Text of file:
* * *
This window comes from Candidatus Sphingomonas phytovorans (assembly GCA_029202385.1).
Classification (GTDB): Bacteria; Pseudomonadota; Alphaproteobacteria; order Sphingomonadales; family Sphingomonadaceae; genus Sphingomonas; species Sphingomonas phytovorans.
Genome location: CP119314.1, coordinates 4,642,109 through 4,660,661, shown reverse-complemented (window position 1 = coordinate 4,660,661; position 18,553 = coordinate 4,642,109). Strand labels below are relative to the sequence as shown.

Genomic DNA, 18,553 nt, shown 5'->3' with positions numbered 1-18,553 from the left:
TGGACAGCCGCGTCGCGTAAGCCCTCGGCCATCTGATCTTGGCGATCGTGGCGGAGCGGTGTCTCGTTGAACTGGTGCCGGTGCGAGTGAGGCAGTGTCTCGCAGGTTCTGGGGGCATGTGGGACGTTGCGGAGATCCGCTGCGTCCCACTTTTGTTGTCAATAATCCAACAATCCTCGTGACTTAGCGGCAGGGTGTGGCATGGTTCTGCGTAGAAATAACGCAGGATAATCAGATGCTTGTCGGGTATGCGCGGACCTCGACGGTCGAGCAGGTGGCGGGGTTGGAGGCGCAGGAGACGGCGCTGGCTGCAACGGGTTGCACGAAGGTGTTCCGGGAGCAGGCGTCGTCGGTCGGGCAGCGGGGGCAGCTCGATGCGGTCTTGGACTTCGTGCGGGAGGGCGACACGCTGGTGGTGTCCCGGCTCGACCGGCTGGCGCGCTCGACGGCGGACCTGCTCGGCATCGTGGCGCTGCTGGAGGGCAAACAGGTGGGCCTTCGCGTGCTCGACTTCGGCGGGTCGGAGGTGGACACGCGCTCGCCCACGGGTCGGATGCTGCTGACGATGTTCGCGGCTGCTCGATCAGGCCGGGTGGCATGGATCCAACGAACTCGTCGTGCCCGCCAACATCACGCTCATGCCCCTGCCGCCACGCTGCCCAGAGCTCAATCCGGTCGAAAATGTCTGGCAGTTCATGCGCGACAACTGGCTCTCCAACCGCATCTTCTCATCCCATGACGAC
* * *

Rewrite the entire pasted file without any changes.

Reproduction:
This window comes from Candidatus Sphingomonas phytovorans (assembly GCA_029202385.1).
Classification (GTDB): Bacteria; Pseudomonadota; Alphaproteobacteria; order Sphingomonadales; family Sphingomonadaceae; genus Sphingomonas; species Sphingomonas phytovorans.
Genome location: CP119314.1, coordinates 4,642,109 through 4,660,661, shown reverse-complemented (window position 1 = coordinate 4,660,661; position 18,553 = coordinate 4,642,109). Strand labels below are relative to the sequence as shown.

Genomic DNA, 18,553 nt, shown 5'->3' with positions numbered 1-18,553 from the left:
TGGACAGCCGCGTCGCGTAAGCCCTCGGCCATCTGATCTTGGCGATCGTGGCGGAGCGGTGTCTCGTTGAACTGGTGCCGGTGCGAGTGAGGCAGTGTCTCGCAGGTTCTGGGGGCATGTGGGACGTTGCGGAGATCCGCTGCGTCCCACTTTTGTTGTCAATAATCCAACAATCCTCGTGACTTAGCGGCAGGGTGTGGCATGGTTCTGCGTAGAAATAACGCAGGATAATCAGATGCTTGTCGGGTATGCGCGGACCTCGACGGTCGAGCAGGTGGCGGGGTTGGAGGCGCAGGAGACGGCGCTGGCTGCAACGGGTTGCACGAAGGTGTTCCGGGAGCAGGCGTCGTCGGTCGGGCAGCGGGGGCAGCTCGATGCGGTCTTGGACTTCGTGCGGGAGGGCGACACGCTGGTGGTGTCCCGGCTCGACCGGCTGGCGCGCTCGACGGCGGACCTGCTCGGCATCGTGGCGCTGCTGGAGGGCAAACAGGTGGGCCTTCGCGTGCTCGACTTCGGCGGGTCGGAGGTGGACACGCGCTCGCCCACGGGTCGGATGCTGCTGACGATGTTCGCGGCTGCTCGATCAGGCCGGGTGGCATGGATCCAACGAACTCGTCGTGCCCGCCAACATCACGCTCATGCCCCTGCCGCCACGCTGCCCAGAGCTCAATCCGGTCGAAAATGTCTGGCAGTTCATGCGCGACAACTGGCTCTCCAACCGCATCTTCTCATCCCATGACGAC